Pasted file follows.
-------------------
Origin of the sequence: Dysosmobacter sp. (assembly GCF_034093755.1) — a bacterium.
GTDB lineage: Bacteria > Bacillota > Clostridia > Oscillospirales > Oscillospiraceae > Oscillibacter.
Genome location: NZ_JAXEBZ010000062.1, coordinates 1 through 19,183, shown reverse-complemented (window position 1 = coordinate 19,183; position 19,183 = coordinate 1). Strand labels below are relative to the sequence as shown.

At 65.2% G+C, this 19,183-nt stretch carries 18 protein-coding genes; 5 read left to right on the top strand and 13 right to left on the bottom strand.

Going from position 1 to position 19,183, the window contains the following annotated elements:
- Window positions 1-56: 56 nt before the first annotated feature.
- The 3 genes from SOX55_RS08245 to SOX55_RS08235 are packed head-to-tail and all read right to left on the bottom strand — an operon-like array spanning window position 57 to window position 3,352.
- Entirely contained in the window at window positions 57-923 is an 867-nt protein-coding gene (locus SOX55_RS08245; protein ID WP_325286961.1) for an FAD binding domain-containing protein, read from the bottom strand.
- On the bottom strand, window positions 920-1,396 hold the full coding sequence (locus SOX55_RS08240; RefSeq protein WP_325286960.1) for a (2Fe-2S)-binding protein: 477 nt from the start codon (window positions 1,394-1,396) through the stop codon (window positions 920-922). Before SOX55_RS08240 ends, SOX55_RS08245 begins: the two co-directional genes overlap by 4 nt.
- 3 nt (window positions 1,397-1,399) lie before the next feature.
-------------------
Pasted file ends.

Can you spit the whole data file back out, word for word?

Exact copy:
Origin of the sequence: Dysosmobacter sp. (assembly GCF_034093755.1) — a bacterium.
GTDB lineage: Bacteria > Bacillota > Clostridia > Oscillospirales > Oscillospiraceae > Oscillibacter.
Genome location: NZ_JAXEBZ010000062.1, coordinates 1 through 19,183, shown reverse-complemented (window position 1 = coordinate 19,183; position 19,183 = coordinate 1). Strand labels below are relative to the sequence as shown.

At 65.2% G+C, this 19,183-nt stretch carries 18 protein-coding genes; 5 read left to right on the top strand and 13 right to left on the bottom strand.

Going from position 1 to position 19,183, the window contains the following annotated elements:
- Window positions 1-56: 56 nt before the first annotated feature.
- The 3 genes from SOX55_RS08245 to SOX55_RS08235 are packed head-to-tail and all read right to left on the bottom strand — an operon-like array spanning window position 57 to window position 3,352.
- Entirely contained in the window at window positions 57-923 is an 867-nt protein-coding gene (locus SOX55_RS08245; protein ID WP_325286961.1) for an FAD binding domain-containing protein, read from the bottom strand.
- On the bottom strand, window positions 920-1,396 hold the full coding sequence (locus SOX55_RS08240; RefSeq protein WP_325286960.1) for a (2Fe-2S)-binding protein: 477 nt from the start codon (window positions 1,394-1,396) through the stop codon (window positions 920-922). Before SOX55_RS08240 ends, SOX55_RS08245 begins: the two co-directional genes overlap by 4 nt.
- 3 nt (window positions 1,397-1,399) lie before the next feature.